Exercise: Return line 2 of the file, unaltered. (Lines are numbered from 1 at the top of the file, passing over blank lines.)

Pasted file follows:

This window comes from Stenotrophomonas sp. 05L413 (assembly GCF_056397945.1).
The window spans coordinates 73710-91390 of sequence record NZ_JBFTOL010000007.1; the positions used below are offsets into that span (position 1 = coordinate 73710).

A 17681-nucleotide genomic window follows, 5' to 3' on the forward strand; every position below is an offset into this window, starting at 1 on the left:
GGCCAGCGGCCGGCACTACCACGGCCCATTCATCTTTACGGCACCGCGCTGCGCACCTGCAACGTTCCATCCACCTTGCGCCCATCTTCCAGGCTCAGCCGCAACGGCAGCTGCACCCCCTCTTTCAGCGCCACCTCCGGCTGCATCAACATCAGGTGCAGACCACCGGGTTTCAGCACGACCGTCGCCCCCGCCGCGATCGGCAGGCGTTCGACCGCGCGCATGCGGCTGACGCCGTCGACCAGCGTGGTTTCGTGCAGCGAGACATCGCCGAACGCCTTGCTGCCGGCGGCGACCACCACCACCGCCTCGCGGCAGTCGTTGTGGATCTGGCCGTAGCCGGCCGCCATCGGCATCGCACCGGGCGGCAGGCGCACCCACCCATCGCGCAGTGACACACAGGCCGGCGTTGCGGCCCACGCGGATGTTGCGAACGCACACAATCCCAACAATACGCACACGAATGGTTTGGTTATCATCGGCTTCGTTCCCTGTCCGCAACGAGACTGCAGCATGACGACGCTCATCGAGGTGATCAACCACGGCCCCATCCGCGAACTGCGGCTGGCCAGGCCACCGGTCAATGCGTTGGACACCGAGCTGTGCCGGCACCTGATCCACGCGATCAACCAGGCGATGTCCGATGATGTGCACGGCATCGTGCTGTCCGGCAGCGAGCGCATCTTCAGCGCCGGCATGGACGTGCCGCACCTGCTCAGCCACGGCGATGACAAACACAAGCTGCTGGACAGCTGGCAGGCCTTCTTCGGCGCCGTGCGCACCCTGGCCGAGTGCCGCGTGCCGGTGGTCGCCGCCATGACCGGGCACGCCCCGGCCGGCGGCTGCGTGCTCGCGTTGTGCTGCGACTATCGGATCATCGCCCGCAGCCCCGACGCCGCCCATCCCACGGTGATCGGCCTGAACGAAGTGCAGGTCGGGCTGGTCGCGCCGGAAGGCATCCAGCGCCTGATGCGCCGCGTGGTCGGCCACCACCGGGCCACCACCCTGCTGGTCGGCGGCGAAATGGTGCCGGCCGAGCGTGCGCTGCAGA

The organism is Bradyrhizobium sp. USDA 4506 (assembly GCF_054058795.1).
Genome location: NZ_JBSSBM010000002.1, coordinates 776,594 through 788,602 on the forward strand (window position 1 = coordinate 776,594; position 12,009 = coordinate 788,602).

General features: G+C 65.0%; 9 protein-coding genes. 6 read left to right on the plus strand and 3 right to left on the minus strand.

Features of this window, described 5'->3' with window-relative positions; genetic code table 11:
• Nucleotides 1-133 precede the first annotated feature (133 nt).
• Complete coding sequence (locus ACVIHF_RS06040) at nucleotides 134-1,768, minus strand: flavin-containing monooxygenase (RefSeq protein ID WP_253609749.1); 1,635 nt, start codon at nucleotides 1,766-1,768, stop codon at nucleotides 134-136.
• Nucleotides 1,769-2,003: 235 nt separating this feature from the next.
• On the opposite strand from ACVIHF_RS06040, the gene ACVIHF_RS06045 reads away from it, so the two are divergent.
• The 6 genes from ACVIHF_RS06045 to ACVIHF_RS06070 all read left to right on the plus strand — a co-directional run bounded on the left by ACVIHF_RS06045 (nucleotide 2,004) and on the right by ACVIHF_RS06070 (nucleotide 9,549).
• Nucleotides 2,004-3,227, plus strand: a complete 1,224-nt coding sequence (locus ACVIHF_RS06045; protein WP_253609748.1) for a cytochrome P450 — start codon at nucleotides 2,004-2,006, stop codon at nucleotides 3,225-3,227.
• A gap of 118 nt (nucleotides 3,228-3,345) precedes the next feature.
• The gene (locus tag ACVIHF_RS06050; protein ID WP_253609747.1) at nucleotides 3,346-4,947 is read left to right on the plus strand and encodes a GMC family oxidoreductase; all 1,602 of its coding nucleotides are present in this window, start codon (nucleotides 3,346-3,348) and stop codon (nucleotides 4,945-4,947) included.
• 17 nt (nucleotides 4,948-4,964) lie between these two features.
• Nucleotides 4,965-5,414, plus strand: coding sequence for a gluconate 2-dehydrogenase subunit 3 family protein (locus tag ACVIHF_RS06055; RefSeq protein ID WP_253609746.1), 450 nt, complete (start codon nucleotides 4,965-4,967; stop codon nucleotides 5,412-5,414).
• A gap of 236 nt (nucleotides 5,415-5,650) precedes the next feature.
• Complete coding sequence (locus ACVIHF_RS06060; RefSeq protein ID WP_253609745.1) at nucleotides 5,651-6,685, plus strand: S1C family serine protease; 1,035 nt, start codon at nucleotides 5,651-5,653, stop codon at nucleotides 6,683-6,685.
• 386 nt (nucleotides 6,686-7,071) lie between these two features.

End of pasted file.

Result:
The window spans coordinates 73710-91390 of sequence record NZ_JBFTOL010000007.1; the positions used below are offsets into that span (position 1 = coordinate 73710).